January 15th, 2013
(written by lawrence krubner, however indented passages are often quotes). You can contact lawrence at: firstname.lastname@example.org
XML is a failure. I think the worst mistake its designers made was the insistence that a single error should cause all processing to stop. YAML did not make this mistake. The attitude expressed by “One error and this must die” is roughly in line with “program to the contract”, part of the whole baggage of Object Oriented Programming, which suffers from the same unnecessary limitations. I am grateful that functional programming is gaining ground — programming without ceremony is a welcome thing.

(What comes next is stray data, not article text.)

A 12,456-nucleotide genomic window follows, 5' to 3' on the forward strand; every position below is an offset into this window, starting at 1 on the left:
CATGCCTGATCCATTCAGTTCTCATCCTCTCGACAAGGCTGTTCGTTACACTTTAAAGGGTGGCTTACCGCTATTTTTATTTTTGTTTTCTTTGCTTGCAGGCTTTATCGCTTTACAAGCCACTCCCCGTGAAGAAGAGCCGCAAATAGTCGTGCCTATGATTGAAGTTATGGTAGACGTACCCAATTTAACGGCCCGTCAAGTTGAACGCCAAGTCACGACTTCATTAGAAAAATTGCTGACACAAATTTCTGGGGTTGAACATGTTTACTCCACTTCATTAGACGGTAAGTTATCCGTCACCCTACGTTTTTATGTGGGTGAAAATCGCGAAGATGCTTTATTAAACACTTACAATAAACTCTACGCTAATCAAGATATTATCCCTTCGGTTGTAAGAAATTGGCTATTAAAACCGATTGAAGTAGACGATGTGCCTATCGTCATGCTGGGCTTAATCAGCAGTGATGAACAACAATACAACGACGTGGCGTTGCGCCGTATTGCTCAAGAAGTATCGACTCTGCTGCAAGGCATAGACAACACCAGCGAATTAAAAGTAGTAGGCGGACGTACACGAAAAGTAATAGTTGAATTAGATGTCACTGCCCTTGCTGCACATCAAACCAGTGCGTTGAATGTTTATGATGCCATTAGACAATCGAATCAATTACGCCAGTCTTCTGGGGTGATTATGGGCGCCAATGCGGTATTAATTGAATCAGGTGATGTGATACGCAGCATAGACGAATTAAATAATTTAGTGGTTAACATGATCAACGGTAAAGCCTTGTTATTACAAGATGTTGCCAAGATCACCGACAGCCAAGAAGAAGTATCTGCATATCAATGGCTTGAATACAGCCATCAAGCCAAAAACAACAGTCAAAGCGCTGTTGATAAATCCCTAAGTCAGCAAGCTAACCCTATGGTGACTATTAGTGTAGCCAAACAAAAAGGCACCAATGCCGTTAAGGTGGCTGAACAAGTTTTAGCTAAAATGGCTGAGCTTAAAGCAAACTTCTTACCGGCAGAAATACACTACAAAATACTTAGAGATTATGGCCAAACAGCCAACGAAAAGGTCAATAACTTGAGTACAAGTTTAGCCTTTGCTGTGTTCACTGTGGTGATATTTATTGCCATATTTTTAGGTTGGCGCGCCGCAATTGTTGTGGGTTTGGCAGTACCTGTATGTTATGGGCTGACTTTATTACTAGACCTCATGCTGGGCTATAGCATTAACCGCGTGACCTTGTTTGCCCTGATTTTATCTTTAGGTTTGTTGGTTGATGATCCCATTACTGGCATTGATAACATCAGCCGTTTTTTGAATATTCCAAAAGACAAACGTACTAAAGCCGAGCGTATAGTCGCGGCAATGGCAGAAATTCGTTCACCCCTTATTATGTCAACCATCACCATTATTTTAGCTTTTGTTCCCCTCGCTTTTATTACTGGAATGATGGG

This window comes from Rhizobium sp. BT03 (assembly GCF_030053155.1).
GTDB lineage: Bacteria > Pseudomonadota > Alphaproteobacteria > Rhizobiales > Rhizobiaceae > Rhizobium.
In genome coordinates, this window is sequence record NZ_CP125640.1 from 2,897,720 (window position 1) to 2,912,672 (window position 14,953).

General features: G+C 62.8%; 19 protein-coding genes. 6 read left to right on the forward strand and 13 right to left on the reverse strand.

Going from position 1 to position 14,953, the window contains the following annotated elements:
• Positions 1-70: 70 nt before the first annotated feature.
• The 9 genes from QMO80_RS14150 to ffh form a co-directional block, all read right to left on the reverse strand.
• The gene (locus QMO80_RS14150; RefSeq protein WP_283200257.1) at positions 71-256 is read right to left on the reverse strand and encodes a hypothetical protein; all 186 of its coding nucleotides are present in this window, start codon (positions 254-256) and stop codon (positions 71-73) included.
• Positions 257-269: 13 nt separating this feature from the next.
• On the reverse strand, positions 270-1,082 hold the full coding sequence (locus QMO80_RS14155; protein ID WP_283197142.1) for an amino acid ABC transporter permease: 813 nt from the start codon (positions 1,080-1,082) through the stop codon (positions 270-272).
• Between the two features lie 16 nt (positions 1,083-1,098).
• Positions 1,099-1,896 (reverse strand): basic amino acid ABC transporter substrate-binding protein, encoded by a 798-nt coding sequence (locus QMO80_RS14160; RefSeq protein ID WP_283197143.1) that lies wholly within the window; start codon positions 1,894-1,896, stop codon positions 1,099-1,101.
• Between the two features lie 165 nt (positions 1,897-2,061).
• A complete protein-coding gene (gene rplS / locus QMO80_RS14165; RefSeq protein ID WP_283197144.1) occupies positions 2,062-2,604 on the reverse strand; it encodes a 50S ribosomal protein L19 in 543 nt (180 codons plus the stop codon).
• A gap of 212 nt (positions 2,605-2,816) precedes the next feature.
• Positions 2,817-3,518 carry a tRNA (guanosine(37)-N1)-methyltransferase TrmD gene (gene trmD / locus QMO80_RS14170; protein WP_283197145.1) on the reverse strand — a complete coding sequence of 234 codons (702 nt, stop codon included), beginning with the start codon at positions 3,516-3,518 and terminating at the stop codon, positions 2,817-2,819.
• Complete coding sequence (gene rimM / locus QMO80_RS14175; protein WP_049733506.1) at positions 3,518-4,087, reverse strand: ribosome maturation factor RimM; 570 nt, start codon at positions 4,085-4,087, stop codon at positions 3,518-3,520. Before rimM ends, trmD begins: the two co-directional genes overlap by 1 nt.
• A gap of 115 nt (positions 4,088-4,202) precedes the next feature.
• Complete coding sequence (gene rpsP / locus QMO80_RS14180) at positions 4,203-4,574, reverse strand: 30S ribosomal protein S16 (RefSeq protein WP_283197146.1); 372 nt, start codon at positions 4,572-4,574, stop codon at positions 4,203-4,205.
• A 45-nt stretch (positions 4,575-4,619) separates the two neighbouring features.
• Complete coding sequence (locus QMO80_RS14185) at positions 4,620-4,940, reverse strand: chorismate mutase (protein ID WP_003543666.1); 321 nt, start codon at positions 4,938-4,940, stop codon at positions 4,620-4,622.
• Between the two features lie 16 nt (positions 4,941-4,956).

And then it stopped. For fun I estimated the number of research papers focused on XML in a major conference like VLDB: 2003: 27; 2008: 14; 2012: 3. That is, it went from a very popular topic for researchers to a niche topic. Meanwhile, the International XML Database Symposium ran from 2003 to 2010, missing only year 2008. It now appears dead.
That is not to say that there is no valid research focused on XML today. The few papers on XML accepted in major database journals and conferences are solid. In fact, the papers from 2003 were probably mostly excellent. Just last week, I reviewed a paper on XML for a major journal and I recommended acceptance. I have been teaching a course on XML every year since 2005 and I plan to continue to teach it. Still, it is undeniable that XML databases have failed as anything but a niche topic.
I initially wanted to write an actual research article to examine why XML for databases failed. I was strongly discouraged: this will be unpublishable because too many people will want to argue against the failure itself. This is probably a great defect of modern science: we are obsessed with success and we work to forget failure.